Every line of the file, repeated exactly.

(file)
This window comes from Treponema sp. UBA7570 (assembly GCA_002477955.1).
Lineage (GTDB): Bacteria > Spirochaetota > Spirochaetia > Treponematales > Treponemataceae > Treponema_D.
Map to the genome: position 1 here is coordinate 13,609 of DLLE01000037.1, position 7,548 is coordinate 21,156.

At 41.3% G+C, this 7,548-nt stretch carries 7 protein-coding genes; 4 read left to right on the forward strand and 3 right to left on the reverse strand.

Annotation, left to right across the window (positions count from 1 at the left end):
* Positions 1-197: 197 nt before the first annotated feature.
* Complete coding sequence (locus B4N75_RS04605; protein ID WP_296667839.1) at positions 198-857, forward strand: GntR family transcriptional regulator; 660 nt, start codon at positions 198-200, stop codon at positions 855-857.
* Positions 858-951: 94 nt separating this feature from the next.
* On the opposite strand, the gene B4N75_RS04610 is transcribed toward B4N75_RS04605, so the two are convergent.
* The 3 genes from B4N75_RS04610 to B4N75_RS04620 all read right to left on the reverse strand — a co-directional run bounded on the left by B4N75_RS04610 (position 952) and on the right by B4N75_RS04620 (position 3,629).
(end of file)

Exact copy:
This window comes from Treponema sp. UBA7570 (assembly GCA_002477955.1).
Lineage (GTDB): Bacteria > Spirochaetota > Spirochaetia > Treponematales > Treponemataceae > Treponema_D.
Map to the genome: position 1 here is coordinate 13,609 of DLLE01000037.1, position 7,548 is coordinate 21,156.

At 41.3% G+C, this 7,548-nt stretch carries 7 protein-coding genes; 4 read left to right on the forward strand and 3 right to left on the reverse strand.

Annotation, left to right across the window (positions count from 1 at the left end):
* Positions 1-197: 197 nt before the first annotated feature.
* Complete coding sequence (locus B4N75_RS04605; protein ID WP_296667839.1) at positions 198-857, forward strand: GntR family transcriptional regulator; 660 nt, start codon at positions 198-200, stop codon at positions 855-857.
* Positions 858-951: 94 nt separating this feature from the next.
* On the opposite strand, the gene B4N75_RS04610 is transcribed toward B4N75_RS04605, so the two are convergent.
* The 3 genes from B4N75_RS04610 to B4N75_RS04620 all read right to left on the reverse strand — a co-directional run bounded on the left by B4N75_RS04610 (position 952) and on the right by B4N75_RS04620 (position 3,629).